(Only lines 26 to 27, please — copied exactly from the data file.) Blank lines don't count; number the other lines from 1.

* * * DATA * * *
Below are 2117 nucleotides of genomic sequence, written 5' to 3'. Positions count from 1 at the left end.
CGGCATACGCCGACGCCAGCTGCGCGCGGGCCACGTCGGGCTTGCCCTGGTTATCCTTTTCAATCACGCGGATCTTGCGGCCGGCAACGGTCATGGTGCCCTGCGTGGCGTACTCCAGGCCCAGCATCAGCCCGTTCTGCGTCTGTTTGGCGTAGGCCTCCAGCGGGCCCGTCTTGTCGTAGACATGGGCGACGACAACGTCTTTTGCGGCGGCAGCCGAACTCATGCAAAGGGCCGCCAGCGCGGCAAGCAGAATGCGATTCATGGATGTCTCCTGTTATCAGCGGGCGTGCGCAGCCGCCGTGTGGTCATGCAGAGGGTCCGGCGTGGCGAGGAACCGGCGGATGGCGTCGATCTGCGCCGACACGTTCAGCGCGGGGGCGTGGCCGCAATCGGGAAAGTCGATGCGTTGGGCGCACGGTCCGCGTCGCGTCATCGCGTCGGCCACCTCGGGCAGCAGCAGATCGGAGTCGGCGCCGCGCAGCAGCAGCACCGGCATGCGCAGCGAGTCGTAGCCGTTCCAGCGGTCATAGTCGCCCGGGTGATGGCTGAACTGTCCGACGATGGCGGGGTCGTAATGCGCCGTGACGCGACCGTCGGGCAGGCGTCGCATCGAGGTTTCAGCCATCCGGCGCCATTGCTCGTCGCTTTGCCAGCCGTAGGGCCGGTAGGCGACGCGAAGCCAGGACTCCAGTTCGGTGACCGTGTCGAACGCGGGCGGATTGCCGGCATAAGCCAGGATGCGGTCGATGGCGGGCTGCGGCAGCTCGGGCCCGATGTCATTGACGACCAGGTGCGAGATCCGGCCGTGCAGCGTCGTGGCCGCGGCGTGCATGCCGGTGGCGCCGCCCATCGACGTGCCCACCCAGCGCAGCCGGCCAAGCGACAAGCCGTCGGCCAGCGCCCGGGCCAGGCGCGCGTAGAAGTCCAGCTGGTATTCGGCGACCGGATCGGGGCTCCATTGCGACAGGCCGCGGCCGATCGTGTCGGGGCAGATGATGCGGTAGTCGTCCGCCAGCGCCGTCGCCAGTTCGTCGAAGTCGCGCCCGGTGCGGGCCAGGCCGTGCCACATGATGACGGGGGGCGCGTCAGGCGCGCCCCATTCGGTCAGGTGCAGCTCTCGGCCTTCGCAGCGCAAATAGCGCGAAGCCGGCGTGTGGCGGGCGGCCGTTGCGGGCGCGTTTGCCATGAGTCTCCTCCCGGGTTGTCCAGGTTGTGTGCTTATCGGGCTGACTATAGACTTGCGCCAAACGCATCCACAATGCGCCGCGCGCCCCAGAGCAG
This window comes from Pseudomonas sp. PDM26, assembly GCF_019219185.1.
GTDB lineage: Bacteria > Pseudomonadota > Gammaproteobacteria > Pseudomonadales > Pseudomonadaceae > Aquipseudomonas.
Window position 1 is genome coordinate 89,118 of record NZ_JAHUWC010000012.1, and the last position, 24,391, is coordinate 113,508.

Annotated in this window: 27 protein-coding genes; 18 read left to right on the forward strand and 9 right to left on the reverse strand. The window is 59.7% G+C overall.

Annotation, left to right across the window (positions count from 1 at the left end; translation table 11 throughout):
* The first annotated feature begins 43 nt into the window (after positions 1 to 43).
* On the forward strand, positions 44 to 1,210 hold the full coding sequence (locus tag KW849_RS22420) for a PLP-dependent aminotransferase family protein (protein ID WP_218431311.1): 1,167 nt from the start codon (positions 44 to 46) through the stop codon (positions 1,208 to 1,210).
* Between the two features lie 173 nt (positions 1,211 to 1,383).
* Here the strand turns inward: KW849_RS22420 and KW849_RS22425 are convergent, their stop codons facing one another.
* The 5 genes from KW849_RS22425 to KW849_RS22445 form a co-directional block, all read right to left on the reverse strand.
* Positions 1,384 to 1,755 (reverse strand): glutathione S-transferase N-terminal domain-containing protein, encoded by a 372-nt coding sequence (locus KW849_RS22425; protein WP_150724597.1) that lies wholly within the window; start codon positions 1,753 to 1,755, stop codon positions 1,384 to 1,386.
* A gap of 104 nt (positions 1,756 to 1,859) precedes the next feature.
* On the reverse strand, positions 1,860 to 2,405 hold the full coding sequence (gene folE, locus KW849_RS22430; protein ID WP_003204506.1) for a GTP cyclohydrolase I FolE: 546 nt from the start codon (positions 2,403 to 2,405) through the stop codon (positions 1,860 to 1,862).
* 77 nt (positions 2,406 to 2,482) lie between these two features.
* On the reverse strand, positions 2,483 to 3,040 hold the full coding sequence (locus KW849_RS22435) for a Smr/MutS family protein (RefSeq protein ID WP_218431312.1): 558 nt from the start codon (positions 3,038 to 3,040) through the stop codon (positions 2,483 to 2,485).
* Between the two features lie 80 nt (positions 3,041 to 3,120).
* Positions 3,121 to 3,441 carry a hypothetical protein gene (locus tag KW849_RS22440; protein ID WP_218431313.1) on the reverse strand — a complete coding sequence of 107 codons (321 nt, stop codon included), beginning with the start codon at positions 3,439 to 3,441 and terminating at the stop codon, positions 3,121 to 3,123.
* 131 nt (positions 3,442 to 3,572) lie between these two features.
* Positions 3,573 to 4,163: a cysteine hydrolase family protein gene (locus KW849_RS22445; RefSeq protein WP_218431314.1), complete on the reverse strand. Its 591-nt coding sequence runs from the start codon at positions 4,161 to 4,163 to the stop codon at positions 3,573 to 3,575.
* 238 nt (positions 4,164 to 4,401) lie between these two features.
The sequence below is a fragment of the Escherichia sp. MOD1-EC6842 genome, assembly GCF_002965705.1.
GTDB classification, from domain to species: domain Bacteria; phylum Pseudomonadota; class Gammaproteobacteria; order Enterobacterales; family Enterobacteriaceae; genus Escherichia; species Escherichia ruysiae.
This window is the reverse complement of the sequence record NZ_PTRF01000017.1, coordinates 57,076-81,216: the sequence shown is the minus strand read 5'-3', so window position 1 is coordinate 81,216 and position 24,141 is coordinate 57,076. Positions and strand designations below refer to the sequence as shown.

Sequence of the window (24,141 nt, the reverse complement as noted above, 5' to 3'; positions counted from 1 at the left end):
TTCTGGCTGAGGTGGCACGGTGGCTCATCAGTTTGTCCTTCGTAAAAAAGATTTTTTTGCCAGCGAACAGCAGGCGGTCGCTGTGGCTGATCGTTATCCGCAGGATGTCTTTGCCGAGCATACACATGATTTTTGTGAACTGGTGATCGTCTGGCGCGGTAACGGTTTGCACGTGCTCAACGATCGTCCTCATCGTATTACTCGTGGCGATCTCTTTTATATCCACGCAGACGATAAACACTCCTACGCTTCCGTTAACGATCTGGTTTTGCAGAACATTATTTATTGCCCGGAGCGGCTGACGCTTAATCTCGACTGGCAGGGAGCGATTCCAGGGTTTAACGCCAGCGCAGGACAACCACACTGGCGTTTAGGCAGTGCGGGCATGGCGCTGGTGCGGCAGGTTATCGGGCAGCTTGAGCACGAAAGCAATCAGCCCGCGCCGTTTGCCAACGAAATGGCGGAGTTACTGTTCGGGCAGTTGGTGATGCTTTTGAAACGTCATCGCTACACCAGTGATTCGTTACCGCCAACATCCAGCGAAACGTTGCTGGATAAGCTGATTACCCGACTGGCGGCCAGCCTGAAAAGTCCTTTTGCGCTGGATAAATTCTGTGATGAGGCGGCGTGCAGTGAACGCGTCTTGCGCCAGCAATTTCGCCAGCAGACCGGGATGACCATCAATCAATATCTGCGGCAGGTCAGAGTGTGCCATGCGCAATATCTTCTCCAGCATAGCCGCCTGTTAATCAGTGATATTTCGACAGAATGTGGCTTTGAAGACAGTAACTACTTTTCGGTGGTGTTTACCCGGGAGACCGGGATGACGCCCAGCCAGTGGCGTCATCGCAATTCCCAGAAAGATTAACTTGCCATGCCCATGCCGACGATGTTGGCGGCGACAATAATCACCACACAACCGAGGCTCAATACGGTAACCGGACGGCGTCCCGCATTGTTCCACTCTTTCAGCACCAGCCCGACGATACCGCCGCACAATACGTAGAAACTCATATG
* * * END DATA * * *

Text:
Sequence of the window (24,141 nt, the reverse complement as noted above, 5' to 3'; positions counted from 1 at the left end):
TTCTGGCTGAGGTGGCACGGTGGCTCATCAGTTTGTCCTTCGTAAAAAAGATTTTTTTGCCAGCGAACAGCAGGCGGTCGCTGTGGCTGATCGTTATCCGCAGGATGTCTTTGCCGAGCATACACATGATTTTTGTGAACTGGTGATCGTCTGGCGCGGTAACGGTTTGCACGTGCTCAACGATCGTCCTCATCGTATTACTCGTGGCGATCTCTTTTATATCCACGCAGACGATAAACACTCCTACGCTTCCGTTAACGATCTGGTTTTGCAGAACATTATTTATTGCCCGGAGCGGCTGACGCTTAATCTCGACTGGCAGGGAGCGATTCCAGGGTTTAACGCCAGCGCAGGACAACCACACTGGCGTTTAGGCAGTGCGGGCATGGCGCTGGTGCGGCAGGTTATCGGGCAGCTTGAGCACGAAAGCAATCAGCCCGCGCCGTTTGCCAACGAAATGGCGGAGTTACTGTTCGGGCAGTTGGTGATGCTTTTGAAACGTCATCGCTACACCAGTGATTCGTTACCGCCAACATCCAGCGAAACGTTGCTGGATAAGCTGATTACCCGACTGGCGGCCAGCCTGAAAAGTCCTTTTGCGCTGGATAAATTCTGTGATGAGGCGGCGTGCAGTGAACGCGTCTTGCGCCAGCAATTTCGCCAGCAGACCGGGATGACCATCAATCAATATCTGCGGCAGGTCAGAGTGTGCCATGCGCAATATCTTCTCCAGCATAGCCGCCTGTTAATCAGTGATATTTCGACAGAATGTGGCTTTGAAGACAGTAACTACTTTTCGGTGGTGTTTACCCGGGAGACCGGGATGACGCCCAGCCAGTGGCGTCATCGCAATTCCCAGAAAGATTAACTTGCCATGCCCATGCCGACGATGTTGGCGGCGACAATAATCACCACACAACCGAGGCTCAATACGGTAACCGGACGGCGTCCCGCATTGTTCCACTCTTTCAGCACCAGCCCGACGATACCGCCGCACAATACGTAGAAACTCATATG